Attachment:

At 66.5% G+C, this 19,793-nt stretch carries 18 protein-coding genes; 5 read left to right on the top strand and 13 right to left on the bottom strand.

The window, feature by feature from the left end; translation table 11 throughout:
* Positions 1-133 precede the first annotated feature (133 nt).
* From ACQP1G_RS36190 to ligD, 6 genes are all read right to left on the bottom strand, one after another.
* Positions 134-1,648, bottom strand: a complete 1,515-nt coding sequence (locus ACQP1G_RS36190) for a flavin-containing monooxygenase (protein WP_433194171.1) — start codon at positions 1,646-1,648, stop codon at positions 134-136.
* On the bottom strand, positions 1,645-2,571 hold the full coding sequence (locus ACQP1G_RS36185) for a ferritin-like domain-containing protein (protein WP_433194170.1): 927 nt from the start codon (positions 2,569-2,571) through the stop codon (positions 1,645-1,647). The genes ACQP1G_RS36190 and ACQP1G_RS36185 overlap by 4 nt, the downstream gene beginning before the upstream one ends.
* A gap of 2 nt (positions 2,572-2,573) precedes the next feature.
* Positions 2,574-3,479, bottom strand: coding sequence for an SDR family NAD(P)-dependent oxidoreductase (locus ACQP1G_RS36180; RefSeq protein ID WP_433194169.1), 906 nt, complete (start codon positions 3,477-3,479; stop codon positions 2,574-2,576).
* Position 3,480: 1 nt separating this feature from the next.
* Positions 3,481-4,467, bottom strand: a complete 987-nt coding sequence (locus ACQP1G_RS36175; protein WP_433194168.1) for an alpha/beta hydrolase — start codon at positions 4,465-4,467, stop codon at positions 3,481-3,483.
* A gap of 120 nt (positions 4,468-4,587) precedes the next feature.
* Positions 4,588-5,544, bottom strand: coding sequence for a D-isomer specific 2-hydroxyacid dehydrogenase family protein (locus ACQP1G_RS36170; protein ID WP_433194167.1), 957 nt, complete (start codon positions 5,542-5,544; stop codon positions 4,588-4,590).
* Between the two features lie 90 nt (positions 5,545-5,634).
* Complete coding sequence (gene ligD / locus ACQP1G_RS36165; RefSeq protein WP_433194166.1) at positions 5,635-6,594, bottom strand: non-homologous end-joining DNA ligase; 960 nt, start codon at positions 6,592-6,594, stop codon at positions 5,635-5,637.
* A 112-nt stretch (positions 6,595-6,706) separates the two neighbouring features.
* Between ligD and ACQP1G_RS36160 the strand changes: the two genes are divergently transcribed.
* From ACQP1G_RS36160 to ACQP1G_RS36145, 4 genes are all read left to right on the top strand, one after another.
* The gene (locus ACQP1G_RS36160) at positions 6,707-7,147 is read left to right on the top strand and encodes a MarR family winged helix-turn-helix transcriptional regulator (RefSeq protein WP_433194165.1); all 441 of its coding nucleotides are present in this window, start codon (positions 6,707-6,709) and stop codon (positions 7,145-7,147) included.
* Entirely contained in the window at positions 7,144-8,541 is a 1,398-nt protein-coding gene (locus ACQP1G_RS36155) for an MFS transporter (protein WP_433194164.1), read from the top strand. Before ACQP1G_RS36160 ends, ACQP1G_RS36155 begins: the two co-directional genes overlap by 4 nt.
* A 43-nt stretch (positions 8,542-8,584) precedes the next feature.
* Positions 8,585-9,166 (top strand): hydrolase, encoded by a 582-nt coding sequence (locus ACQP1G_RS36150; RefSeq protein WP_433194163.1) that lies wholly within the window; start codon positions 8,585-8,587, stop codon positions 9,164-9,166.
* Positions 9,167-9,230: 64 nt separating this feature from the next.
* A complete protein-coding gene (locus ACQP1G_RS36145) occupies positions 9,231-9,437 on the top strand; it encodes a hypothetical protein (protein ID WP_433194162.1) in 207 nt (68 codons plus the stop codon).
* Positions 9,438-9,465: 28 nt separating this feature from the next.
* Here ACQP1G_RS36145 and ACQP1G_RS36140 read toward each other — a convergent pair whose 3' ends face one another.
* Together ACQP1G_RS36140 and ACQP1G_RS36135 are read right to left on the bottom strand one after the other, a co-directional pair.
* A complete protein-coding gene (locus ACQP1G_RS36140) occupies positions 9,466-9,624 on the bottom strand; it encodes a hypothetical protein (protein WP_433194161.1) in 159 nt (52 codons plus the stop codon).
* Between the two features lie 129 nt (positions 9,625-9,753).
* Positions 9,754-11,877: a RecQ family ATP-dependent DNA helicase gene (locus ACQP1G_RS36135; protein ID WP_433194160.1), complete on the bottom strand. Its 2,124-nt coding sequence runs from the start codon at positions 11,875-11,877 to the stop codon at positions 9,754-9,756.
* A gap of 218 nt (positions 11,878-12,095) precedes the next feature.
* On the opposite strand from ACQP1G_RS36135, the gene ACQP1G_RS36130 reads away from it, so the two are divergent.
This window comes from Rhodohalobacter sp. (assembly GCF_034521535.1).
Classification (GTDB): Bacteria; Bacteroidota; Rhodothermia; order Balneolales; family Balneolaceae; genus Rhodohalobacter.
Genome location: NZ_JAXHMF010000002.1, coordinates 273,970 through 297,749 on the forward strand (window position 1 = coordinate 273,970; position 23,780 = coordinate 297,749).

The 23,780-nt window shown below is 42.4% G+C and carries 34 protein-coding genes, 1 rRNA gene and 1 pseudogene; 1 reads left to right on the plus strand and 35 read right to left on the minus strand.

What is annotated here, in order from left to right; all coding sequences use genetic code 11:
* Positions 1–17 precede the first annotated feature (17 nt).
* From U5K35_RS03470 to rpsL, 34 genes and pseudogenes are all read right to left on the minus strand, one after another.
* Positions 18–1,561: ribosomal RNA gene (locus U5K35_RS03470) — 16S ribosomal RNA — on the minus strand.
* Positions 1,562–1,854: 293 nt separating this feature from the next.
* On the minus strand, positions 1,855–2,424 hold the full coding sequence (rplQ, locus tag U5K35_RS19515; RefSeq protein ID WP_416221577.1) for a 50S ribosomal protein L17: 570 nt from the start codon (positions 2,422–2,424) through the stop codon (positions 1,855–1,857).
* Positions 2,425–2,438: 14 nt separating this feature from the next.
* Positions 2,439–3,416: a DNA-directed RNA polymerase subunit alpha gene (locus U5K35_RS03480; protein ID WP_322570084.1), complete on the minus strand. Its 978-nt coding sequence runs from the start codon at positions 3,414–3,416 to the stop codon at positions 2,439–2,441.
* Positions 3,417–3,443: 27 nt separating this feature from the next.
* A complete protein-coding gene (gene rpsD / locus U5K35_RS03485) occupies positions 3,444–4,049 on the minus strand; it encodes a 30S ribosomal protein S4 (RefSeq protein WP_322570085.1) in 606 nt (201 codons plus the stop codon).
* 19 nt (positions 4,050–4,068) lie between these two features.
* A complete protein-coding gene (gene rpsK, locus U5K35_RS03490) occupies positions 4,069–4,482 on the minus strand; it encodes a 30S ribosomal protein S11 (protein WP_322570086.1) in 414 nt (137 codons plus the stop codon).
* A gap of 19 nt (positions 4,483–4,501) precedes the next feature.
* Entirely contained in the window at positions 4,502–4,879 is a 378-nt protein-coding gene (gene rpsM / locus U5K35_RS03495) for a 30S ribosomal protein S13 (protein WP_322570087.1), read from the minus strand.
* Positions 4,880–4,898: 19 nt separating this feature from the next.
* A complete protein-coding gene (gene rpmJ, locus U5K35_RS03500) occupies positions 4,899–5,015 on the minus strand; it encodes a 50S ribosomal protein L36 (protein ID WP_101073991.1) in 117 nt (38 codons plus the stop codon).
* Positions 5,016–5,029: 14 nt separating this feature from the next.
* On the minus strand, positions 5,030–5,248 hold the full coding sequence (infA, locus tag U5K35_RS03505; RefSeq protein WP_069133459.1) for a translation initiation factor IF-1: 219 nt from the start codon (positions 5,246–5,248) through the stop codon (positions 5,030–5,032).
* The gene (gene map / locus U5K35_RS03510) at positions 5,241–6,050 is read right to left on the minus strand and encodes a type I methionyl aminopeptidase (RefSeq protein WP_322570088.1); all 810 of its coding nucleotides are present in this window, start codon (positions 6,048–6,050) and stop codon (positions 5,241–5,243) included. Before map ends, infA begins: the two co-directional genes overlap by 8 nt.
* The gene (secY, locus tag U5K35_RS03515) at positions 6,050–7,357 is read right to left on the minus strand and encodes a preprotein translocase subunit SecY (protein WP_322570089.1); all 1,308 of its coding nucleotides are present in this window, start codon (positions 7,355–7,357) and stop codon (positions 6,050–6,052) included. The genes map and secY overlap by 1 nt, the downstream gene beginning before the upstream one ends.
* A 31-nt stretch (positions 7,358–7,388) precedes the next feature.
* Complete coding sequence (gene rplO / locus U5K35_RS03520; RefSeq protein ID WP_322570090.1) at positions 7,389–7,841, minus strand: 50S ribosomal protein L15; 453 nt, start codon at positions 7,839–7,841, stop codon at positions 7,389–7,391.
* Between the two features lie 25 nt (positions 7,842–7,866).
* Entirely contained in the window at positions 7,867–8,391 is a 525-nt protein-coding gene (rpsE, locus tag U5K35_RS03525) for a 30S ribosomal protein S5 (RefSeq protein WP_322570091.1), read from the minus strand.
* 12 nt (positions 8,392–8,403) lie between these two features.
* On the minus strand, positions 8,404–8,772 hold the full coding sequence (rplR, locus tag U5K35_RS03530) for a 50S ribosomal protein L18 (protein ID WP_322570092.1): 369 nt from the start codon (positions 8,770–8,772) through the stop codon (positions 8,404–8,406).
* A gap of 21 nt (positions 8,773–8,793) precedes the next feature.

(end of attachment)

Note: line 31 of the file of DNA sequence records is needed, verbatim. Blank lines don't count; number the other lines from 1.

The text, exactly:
* On the opposite strand from ACQP1G_RS36135, the gene ACQP1G_RS36130 reads away from it, so the two are divergent.